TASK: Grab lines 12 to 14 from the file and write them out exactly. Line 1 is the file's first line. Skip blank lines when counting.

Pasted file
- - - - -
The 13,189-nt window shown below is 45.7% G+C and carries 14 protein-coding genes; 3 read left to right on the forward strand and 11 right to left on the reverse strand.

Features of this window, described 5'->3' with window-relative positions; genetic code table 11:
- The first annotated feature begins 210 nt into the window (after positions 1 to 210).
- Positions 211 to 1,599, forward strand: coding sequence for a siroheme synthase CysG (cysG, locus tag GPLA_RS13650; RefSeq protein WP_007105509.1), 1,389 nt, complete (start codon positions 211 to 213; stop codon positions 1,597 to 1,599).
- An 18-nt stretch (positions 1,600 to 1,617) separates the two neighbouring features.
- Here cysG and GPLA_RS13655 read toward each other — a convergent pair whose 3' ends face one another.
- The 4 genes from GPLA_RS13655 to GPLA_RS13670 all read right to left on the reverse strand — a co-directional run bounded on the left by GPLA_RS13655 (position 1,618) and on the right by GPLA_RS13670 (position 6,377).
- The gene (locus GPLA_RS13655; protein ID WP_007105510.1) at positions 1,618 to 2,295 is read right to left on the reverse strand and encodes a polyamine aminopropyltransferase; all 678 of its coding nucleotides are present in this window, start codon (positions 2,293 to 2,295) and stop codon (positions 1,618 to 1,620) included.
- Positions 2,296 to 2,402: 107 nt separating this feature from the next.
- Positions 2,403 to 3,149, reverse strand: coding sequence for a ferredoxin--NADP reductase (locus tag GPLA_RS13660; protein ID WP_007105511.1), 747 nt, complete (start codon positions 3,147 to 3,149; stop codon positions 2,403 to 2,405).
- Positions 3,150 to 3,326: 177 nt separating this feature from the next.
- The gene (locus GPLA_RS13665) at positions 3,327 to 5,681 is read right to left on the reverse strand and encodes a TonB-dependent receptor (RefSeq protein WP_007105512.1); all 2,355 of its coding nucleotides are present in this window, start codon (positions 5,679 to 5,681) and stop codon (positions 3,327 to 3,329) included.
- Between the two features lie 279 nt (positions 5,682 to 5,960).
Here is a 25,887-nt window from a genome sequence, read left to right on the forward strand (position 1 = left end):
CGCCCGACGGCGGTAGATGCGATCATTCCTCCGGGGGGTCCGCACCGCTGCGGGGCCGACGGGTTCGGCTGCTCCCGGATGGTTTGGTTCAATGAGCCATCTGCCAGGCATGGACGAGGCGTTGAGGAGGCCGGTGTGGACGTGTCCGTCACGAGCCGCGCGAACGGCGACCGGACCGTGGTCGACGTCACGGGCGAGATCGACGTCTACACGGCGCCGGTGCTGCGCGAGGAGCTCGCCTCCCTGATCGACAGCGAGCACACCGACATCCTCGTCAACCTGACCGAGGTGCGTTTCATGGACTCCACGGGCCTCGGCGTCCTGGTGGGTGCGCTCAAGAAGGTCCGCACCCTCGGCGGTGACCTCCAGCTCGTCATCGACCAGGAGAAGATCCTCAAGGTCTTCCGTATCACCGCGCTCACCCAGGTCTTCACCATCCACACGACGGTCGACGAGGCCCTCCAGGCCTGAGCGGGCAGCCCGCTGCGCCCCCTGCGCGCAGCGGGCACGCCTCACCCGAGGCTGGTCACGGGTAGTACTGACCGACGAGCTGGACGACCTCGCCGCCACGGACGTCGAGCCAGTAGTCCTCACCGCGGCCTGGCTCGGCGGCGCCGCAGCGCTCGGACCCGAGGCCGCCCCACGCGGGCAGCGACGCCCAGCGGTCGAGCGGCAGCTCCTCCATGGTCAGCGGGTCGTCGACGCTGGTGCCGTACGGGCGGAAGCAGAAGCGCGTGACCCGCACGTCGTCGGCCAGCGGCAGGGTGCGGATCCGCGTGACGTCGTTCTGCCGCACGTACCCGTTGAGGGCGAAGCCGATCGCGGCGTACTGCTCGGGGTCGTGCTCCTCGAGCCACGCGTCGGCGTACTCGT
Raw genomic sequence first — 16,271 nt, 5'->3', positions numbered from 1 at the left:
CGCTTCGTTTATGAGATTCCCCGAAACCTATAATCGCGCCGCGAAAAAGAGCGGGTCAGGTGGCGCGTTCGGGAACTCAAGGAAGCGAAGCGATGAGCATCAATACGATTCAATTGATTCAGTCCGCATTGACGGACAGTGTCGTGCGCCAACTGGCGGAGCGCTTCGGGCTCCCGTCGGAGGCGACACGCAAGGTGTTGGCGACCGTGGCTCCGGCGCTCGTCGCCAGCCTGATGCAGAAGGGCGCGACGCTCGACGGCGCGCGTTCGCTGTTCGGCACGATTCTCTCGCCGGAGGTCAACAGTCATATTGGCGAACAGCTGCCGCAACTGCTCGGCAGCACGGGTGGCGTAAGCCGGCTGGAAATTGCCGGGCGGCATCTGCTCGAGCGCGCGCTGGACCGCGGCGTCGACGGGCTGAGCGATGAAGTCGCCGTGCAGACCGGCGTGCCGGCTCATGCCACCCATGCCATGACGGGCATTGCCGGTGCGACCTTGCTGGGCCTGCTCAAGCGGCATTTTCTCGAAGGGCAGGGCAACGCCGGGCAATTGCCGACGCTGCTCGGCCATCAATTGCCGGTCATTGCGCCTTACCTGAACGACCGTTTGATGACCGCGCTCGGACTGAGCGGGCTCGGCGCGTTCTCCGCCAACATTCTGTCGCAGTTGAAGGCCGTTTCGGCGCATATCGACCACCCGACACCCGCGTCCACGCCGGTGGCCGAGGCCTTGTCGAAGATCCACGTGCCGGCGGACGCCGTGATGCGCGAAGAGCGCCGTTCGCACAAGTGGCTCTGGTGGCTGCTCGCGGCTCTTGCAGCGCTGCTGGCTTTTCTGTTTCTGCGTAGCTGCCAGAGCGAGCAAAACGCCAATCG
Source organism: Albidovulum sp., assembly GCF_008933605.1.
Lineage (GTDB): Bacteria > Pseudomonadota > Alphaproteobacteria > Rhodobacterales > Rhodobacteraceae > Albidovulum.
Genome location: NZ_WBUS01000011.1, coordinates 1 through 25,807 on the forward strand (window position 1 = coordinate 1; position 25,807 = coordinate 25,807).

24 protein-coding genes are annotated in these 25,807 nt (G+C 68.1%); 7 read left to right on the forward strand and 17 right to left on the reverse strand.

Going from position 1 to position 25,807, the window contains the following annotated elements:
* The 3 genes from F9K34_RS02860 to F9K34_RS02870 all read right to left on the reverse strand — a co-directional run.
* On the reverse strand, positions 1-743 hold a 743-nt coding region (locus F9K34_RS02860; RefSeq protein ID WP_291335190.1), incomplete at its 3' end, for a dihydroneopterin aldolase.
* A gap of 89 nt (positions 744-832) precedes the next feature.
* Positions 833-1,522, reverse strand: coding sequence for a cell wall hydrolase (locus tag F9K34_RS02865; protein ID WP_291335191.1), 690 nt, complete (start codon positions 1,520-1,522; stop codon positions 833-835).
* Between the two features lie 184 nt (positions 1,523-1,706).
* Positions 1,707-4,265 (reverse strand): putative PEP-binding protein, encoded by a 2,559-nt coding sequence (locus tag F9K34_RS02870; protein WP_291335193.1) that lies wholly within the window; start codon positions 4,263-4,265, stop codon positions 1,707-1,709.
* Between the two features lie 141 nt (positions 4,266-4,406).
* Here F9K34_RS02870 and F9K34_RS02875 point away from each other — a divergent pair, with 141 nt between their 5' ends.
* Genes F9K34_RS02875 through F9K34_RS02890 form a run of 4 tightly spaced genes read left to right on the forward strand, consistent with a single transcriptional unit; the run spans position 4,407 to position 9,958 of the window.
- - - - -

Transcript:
- The gene (locus GPLA_RS13665) at positions 3,327 to 5,681 is read right to left on the reverse strand and encodes a TonB-dependent receptor (RefSeq protein WP_007105512.1); all 2,355 of its coding nucleotides are present in this window, start codon (positions 5,679 to 5,681) and stop codon (positions 3,327 to 3,329) included.
- Between the two features lie 279 nt (positions 5,682 to 5,960).
Here is a 25,887-nt window from a genome sequence, read left to right on the forward strand (position 1 = left end):